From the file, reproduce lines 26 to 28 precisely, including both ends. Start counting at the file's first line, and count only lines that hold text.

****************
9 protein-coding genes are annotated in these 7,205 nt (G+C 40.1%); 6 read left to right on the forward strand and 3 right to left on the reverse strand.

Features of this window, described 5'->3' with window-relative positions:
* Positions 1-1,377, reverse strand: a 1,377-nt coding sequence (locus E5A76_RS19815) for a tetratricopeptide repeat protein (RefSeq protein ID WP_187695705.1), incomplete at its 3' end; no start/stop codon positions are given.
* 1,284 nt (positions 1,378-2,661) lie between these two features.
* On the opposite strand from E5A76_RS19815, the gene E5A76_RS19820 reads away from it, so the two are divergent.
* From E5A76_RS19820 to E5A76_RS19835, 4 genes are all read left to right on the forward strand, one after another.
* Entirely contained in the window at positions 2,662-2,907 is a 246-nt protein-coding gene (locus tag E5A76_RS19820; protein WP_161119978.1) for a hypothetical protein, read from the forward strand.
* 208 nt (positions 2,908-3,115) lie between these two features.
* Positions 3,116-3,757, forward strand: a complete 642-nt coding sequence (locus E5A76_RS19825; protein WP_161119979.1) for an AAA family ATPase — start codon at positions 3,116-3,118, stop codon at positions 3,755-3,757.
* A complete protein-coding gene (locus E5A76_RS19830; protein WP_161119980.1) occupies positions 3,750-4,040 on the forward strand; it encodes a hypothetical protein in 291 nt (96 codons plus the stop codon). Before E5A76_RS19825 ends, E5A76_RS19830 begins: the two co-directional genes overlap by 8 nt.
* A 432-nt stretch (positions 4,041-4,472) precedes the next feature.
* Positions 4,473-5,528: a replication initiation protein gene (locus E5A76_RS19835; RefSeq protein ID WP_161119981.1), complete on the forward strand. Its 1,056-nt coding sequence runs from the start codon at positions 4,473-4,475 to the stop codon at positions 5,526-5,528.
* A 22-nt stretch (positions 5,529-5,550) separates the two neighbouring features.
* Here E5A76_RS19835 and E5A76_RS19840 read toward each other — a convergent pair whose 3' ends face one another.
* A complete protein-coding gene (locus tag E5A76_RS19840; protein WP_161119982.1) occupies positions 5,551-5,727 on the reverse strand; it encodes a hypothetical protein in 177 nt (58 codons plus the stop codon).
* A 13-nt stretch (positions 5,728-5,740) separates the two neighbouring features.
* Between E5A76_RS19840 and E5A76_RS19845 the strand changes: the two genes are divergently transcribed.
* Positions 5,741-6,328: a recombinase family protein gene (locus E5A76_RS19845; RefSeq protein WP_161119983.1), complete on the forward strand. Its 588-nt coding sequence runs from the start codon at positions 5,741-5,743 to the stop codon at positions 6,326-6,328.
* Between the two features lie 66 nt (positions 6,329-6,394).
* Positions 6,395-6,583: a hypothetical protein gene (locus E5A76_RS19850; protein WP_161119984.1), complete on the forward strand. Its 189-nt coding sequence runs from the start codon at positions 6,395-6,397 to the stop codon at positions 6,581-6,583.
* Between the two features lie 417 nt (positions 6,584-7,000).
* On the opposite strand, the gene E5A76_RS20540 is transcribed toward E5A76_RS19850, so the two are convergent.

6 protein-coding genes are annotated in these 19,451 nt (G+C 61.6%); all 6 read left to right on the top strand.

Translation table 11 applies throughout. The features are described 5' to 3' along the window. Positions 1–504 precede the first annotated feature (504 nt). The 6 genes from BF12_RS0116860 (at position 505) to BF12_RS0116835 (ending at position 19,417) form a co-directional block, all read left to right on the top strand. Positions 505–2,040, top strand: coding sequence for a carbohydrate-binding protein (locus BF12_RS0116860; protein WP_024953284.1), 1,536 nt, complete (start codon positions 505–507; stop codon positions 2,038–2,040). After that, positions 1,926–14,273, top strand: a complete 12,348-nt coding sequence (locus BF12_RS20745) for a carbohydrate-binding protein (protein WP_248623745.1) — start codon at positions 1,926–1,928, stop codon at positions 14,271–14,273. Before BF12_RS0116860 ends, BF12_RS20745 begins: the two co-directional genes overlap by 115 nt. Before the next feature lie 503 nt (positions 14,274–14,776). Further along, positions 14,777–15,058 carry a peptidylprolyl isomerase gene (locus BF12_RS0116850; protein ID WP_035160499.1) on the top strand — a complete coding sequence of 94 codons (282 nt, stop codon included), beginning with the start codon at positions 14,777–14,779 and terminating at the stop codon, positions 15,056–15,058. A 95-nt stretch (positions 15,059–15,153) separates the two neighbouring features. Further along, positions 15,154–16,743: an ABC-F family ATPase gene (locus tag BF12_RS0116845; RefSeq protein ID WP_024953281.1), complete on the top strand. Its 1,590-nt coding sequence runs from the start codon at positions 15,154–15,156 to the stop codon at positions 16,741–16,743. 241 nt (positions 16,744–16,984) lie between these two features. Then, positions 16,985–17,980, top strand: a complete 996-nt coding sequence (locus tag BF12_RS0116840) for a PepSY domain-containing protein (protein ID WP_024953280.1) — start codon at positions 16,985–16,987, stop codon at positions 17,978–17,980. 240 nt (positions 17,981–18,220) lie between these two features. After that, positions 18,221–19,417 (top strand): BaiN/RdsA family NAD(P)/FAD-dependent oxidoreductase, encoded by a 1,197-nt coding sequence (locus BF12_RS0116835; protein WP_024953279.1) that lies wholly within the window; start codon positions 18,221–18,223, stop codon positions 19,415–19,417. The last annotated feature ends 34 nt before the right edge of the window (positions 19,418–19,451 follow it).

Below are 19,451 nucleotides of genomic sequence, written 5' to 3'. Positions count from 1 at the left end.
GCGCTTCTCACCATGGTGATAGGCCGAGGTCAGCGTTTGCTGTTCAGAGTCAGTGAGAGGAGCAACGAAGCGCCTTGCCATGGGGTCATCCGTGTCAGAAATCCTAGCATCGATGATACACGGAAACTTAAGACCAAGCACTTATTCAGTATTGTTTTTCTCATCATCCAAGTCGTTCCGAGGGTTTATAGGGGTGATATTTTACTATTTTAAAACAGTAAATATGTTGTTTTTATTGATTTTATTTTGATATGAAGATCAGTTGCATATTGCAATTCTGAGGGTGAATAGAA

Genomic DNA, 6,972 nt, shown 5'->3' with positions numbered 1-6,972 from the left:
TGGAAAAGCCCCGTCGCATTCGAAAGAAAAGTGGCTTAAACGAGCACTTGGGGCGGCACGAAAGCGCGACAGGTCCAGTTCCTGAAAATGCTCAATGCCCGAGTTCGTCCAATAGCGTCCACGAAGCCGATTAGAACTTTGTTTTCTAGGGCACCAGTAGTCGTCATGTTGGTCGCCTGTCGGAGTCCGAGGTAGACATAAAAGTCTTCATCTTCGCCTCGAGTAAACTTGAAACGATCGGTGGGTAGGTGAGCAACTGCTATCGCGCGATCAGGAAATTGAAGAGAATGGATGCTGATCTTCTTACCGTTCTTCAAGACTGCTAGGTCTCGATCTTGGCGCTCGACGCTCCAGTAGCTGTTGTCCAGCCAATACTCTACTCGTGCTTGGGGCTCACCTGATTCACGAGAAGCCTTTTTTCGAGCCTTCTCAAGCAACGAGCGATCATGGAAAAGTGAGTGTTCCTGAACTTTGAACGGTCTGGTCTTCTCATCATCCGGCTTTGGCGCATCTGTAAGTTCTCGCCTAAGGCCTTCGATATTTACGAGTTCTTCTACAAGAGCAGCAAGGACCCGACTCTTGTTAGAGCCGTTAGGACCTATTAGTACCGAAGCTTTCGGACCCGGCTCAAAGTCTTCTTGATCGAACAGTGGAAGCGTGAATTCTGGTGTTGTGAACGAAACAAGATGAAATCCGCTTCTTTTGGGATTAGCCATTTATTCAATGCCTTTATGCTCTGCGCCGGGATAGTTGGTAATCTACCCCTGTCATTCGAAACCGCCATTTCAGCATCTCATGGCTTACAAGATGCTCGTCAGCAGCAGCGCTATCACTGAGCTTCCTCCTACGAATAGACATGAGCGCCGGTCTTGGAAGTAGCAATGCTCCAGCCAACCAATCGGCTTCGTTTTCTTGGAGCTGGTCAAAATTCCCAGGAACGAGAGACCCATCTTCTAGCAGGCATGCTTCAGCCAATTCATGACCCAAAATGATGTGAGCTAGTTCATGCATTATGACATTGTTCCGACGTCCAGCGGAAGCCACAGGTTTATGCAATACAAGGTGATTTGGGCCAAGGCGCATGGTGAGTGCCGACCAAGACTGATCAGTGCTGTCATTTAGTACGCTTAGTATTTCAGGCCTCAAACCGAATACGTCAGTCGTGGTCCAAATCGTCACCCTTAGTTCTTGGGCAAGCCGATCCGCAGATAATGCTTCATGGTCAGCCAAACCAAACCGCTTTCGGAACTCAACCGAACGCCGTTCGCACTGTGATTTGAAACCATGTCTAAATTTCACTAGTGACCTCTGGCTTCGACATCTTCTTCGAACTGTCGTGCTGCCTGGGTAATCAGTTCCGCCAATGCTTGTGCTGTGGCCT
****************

GCGCTTCTCACCATGGTGATAGGCCGAGGTCAGCGTTTGCTGTTCAGAGTCAGTGAGAGGAGCAACGAAGCGCCTTGCCATGGGGTCATCCGTGTCAGAAATCCTAGCATCGATGATACACGGAAACTTAAGACCAAGCACTTATTCAGTATTGTTTTTCTCATCATCCAAGTCGTTCCGAGGGTTTATAGGGGTGATATTTTACTATTTTAAAACAGTAAATATGTTGTTTTTATTGATTTTATTTTGATATGAAGATCAGTTGCATATTGCAATTCTGAGGGTGAATAGAA

Genomic DNA, 6,972 nt, shown 5'->3' with positions numbered 1-6,972 from the left:
TGGAAAAGCCCCGTCGCATTCGAAAGAAAAGTGGCTTAAACGAGCACTTGGGGCGGCACGAAAGCGCGACAGGTCCAGTTCCTGAAAATGCTCAATGCCCGAGTTCGTCCAATAGCGTCCACGAAGCCGATTAGAACTTTGTTTTCTAGGGCACCAGTAGTCGTCATGTTGGTCGCCTGTCGGAGTCCGAGGTAGACATAAAAGTCTTCATCTTCGCCTCGAGTAAACTTGAAACGATCGGTGGGTAGGTGAGCAACTGCTATCGCGCGATCAGGAAATTGAAGAGAATGGATGCTGATCTTCTTACCGTTCTTCAAGACTGCTAGGTCTCGATCTTGGCGCTCGACGCTCCAGTAGCTGTTGTCCAGCCAATACTCTACTCGTGCTTGGGGCTCACCTGATTCACGAGAAGCCTTTTTTCGAGCCTTCTCAAGCAACGAGCGATCATGGAAAAGTGAGTGTTCCTGAACTTTGAACGGTCTGGTCTTCTCATCATCCGGCTTTGGCGCATCTGTAAGTTCTCGCCTAAGGCCTTCGATATTTACGAGTTCTTCTACAAGAGCAGCAAGGACCCGACTCTTGTTAGAGCCGTTAGGACCTATTAGTACCGAAGCTTTCGGACCCGGCTCAAAGTCTTCTTGATCGAACAGTGGAAGCGTGAATTCTGGTGTTGTGAACGAAACAAGATGAAATCCGCTTCTTTTGGGATTAGCCATTTATTCAATGCCTTTATGCTCTGCGCCGGGATAGTTGGTAATCTACCCCTGTCATTCGAAACCGCCATTTCAGCATCTCATGGCTTACAAGATGCTCGTCAGCAGCAGCGCTATCACTGAGCTTCCTCCTACGAATAGACATGAGCGCCGGTCTTGGAAGTAGCAATGCTCCAGCCAACCAATCGGCTTCGTTTTCTTGGAGCTGGTCAAAATTCCCAGGAACGAGAGACCCATCTTCTAGCAGGCATGCTTCAGCCAATTCATGACCCAAAATGATGTGAGCTAGTTCATGCATTATGACATTGTTCCGACGTCCAGCGGAAGCCACAGGTTTATGCAATACAAGGTGATTTGGGCCAAGGCGCATGGTGAGTGCCGACCAAGACTGATCAGTGCTGTCATTTAGTACGCTTAGTATTTCAGGCCTCAAACCGAATACGTCAGTCGTGGTCCAAATCGTCACCCTTAGTTCTTGGGCAAGCCGATCCGCAGATAATGCTTCATGGTCAGCCAAACCAAACCGCTTTCGGAACTCAACCGAACGCCGTTCGCACTGTGATTTGAAACCATGTCTAAATTTCACTAGTGACCTCTGGCTTCGACATCTTCTTCGAACTGTCGTGCTGCCTGGGTAATCAGTTCCGCCAATGCTTGTGCTGTGGCCT